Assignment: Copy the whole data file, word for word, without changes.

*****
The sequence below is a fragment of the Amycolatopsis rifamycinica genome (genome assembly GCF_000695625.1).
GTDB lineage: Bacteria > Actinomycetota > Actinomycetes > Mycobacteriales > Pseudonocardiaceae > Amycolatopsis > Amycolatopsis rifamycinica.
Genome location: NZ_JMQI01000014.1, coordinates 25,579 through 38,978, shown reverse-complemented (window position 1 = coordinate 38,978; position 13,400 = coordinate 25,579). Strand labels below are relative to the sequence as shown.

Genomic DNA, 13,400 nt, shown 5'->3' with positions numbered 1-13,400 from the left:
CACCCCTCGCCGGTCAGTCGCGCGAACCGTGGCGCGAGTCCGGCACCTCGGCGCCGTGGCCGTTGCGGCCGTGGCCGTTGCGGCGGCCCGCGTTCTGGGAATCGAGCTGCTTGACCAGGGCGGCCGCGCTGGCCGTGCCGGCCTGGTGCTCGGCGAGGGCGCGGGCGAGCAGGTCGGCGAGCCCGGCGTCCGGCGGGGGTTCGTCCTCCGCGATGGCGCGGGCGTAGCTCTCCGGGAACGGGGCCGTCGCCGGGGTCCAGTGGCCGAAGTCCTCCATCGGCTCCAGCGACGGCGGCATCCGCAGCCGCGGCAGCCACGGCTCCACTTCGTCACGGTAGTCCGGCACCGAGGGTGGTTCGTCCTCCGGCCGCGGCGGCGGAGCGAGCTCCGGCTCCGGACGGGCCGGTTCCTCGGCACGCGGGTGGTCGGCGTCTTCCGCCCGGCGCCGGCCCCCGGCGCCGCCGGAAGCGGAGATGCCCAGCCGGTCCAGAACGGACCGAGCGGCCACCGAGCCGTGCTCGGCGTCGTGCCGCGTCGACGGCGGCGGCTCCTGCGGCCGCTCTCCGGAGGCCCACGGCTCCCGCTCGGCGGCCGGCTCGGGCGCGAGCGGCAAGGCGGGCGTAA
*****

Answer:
The sequence below is a fragment of the Amycolatopsis rifamycinica genome (genome assembly GCF_000695625.1).
GTDB lineage: Bacteria > Actinomycetota > Actinomycetes > Mycobacteriales > Pseudonocardiaceae > Amycolatopsis > Amycolatopsis rifamycinica.
Genome location: NZ_JMQI01000014.1, coordinates 25,579 through 38,978, shown reverse-complemented (window position 1 = coordinate 38,978; position 13,400 = coordinate 25,579). Strand labels below are relative to the sequence as shown.

Genomic DNA, 13,400 nt, shown 5'->3' with positions numbered 1-13,400 from the left:
CACCCCTCGCCGGTCAGTCGCGCGAACCGTGGCGCGAGTCCGGCACCTCGGCGCCGTGGCCGTTGCGGCCGTGGCCGTTGCGGCGGCCCGCGTTCTGGGAATCGAGCTGCTTGACCAGGGCGGCCGCGCTGGCCGTGCCGGCCTGGTGCTCGGCGAGGGCGCGGGCGAGCAGGTCGGCGAGCCCGGCGTCCGGCGGGGGTTCGTCCTCCGCGATGGCGCGGGCGTAGCTCTCCGGGAACGGGGCCGTCGCCGGGGTCCAGTGGCCGAAGTCCTCCATCGGCTCCAGCGACGGCGGCATCCGCAGCCGCGGCAGCCACGGCTCCACTTCGTCACGGTAGTCCGGCACCGAGGGTGGTTCGTCCTCCGGCCGCGGCGGCGGAGCGAGCTCCGGCTCCGGACGGGCCGGTTCCTCGGCACGCGGGTGGTCGGCGTCTTCCGCCCGGCGCCGGCCCCCGGCGCCGCCGGAAGCGGAGATGCCCAGCCGGTCCAGAACGGACCGAGCGGCCACCGAGCCGTGCTCGGCGTCGTGCCGCGTCGACGGCGGCGGCTCCTGCGGCCGCTCTCCGGAGGCCCACGGCTCCCGCTCGGCGGCCGGCTCGGGCGCGAGCGGCAAGGCGGGCGTAA